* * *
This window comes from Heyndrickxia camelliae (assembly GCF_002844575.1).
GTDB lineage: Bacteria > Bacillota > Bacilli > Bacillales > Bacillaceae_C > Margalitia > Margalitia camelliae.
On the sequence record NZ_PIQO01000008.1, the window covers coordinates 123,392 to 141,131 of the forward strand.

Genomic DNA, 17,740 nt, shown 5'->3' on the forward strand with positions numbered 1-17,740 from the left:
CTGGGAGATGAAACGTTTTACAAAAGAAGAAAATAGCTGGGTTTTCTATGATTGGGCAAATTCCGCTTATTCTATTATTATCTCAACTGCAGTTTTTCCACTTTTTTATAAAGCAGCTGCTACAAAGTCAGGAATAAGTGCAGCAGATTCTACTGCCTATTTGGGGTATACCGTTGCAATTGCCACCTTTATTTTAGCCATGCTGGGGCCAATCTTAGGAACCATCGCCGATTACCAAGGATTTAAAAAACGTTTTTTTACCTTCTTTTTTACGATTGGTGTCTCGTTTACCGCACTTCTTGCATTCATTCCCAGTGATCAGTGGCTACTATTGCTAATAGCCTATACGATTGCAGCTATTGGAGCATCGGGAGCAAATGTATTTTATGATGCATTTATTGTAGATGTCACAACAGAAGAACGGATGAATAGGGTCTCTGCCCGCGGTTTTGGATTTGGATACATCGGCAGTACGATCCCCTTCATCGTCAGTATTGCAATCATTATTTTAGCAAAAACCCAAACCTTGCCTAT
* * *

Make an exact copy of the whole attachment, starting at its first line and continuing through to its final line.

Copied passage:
This window comes from Heyndrickxia camelliae (assembly GCF_002844575.1).
GTDB lineage: Bacteria > Bacillota > Bacilli > Bacillales > Bacillaceae_C > Margalitia > Margalitia camelliae.
On the sequence record NZ_PIQO01000008.1, the window covers coordinates 123,392 to 141,131 of the forward strand.

Genomic DNA, 17,740 nt, shown 5'->3' on the forward strand with positions numbered 1-17,740 from the left:
CTGGGAGATGAAACGTTTTACAAAAGAAGAAAATAGCTGGGTTTTCTATGATTGGGCAAATTCCGCTTATTCTATTATTATCTCAACTGCAGTTTTTCCACTTTTTTATAAAGCAGCTGCTACAAAGTCAGGAATAAGTGCAGCAGATTCTACTGCCTATTTGGGGTATACCGTTGCAATTGCCACCTTTATTTTAGCCATGCTGGGGCCAATCTTAGGAACCATCGCCGATTACCAAGGATTTAAAAAACGTTTTTTTACCTTCTTTTTTACGATTGGTGTCTCGTTTACCGCACTTCTTGCATTCATTCCCAGTGATCAGTGGCTACTATTGCTAATAGCCTATACGATTGCAGCTATTGGAGCATCGGGAGCAAATGTATTTTATGATGCATTTATTGTAGATGTCACAACAGAAGAACGGATGAATAGGGTCTCTGCCCGCGGTTTTGGATTTGGATACATCGGCAGTACGATCCCCTTCATCGTCAGTATTGCAATCATTATTTTAGCAAAAACCCAAACCTTGCCTAT